Although it is impossible and unnecessary to identify a hierarchy of tragedies warranting attention, surely the human destruction of the environment is one of the most pressing and urgent. Yet, it is difficult to marshal a commitment to changing behaviours that have created and sustain the destruction. Rachel Carson said, “It is a curious situation that the sea, from which life first arose should now be threatened by the activities of one form of that life. But the sea, though changed in a sinister way, will continue to exist; the threat is rather to life itself.” Artists and curators have a vital role to play in spurring action on climate change and it is to that end that Celina Jeffrey has curated “Ephemeral Coast”, a multi-site, four year exhibition that addresses the theme of, as Jeffrey describes it, ‘uncertain coastal geographies and the loss, exile or destruction of their associated cultures.’
The initial exhibition in Swansea, Wales, at the Mission Gallery, a former Seaman’s mission, brought together four separate works around Jeffrey’s curatorial vision, which exemplifies the idea of ‘engaged artist’, extended to the ‘engaged curator’ or artist /curator. Three of the four artists have deep personal connections to the exhibition location, a trend that will continue in each location. The apocalyptic facet of coastal destruction is represented in the exhibition in a manner that reflects its complex unfolding rather than a heavy -handed threat. Stefhan Caddick’s installation Drowned World is perhaps the most blatant, with its almost overgrown tropical backdrop against a boat fashioned of plywood containing ‘survival’ tools, food and water. This work maps both present events – recent floods in the area – and those yet to come with climate change. Julia Davis’ Consilience: as the world turns, is a time lapse video that includes extracts of sound from NASA recordings of Voyager expeditions. Its sound and visual combination – a dark starry sky and a dark ocean – transport the viewer/participant to a mode of being in which sky and ocean are blurred. Fern Thomas uses her own speaking performance and ocean images in her From the Watchtower Radio Station to express caring for the ocean. Her work foregrounds the romantic relationship humans have with the ocean while exposing both the necessity yet inadequacy of mere caring. Gemma Coop’s Leaving Tide is a 40 minute video of the tide ebbing in real time. The nebulous status of the land between high and low tide reiterates the blurred boundaries of Davis’ work and is suggestive of both the crisis of the disappearing coast, but perhaps, a path toward recovery.
Emotionally the works in Ephemeral Coast, S. Wales suggest aloneness and perhaps loneliness. Human beings are social creatures, and the aftermath of our collective destruction of our habitat feels bleak. Survival is possible and even likely, but has a ‘bare life’ essence. There is a also, though, a simultaneous capturing of the stark beauty and strength of the world we live in and perhaps a more subtle message that Gaia will continue on without human participants. The theme of blurred boundaries offers a possible resolution: when we can fully appreciate the interconnectedness of all manner of life and stop privileging human life we may be able to see the way toward a new way of being with the world.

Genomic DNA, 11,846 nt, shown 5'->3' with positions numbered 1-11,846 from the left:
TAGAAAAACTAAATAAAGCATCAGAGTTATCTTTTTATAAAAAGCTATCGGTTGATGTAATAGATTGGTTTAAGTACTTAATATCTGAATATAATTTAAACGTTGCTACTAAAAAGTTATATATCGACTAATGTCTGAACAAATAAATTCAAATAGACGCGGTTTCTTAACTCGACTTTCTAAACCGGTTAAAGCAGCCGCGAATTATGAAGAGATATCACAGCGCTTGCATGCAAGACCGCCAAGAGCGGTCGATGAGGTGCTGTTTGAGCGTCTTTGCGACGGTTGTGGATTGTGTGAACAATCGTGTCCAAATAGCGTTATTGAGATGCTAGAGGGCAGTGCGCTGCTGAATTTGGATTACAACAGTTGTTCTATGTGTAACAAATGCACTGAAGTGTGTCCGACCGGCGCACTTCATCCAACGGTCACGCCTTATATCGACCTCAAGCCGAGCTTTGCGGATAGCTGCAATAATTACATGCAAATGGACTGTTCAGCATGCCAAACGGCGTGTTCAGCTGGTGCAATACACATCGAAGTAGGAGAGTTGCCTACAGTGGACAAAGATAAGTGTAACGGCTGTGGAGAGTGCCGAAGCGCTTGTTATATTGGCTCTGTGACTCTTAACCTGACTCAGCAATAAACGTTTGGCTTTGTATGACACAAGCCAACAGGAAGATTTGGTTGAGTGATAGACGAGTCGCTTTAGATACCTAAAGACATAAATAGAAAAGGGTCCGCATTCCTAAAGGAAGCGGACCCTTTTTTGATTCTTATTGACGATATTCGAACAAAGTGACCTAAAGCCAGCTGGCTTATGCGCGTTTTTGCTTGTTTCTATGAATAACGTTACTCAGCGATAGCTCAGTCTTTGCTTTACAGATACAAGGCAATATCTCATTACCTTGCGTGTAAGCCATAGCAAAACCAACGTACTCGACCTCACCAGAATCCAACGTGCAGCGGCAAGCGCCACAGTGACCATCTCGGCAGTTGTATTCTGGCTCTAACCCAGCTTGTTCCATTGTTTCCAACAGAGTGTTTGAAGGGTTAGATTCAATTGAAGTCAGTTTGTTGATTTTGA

One unique element of Ephemeral Coast is its strong commitment to the creation of dialogue through the inclusion of multiple partners, including community members and scientists. That dialogue is facilitated through a number of strategies, including discussion panels, integration with the local schools through the Swansea University Summer Science school (swansci4) and of essays in the catalogue from a number of vantage points outside of a strictly ‘artistic’ perspective (including one by Mary Gagen, a physical geographer). As the exhibitions unfold, Jeffrey is planning to expand dialogue sites, creating an ongoing blog response and an open forum website with a magazine format that would permit the viewer to insert ‘articles’ responding to the exhibition content. These exhibitions challenge the tendency toward polarized areas of expertise that keep scientists, artists, those who make their living from the ocean and those who live by the ocean from sharing information and developing a deeper understanding of the cultural geography of change that accompanies coastal change and destruction. The promise of the exhibitions is a new process of alliance building that can more effectively mobilize to respond to environmental destruction. Although Jeffry understands this exchange as creating an intellectual nexus, it also simultaneously creates a vitally needed nexus of practice.
The political content of Ephemeral Coast, S. Wales is present but subtle. The upcoming exhibition in Mauritius promises a different kind of politics, with the involvement of the local Fishermen’s Union and other political players during the creation process of the exhibition content. Ephemeral Coast raises the ongoing question of how to respond to this massive human-created destruction, much of it in the name of the accumulation of a particular kind of wealth. Is mapping the destruction and predicting its path enough? How to mobilize action to a problem that has become both overplayed and trivialized and underplayed, swirling beneath the surface like a rip tide that is acknowledged to exist but ignored—until someone drowns. Each location of the exhibition promises a different intonation, and a unique contribution toward answering and raising questions related to climate change, with the final exhibition promising a reflective gathering together of the contours of the artistic expression of the Ephemeral Coast.
EPHEMERAL COAST, S. WALES, PART 1 OF A 4 PART EXHIBITION ENTITLED EPHEMERAL COAST
13th June 2014 — 3rd August 2014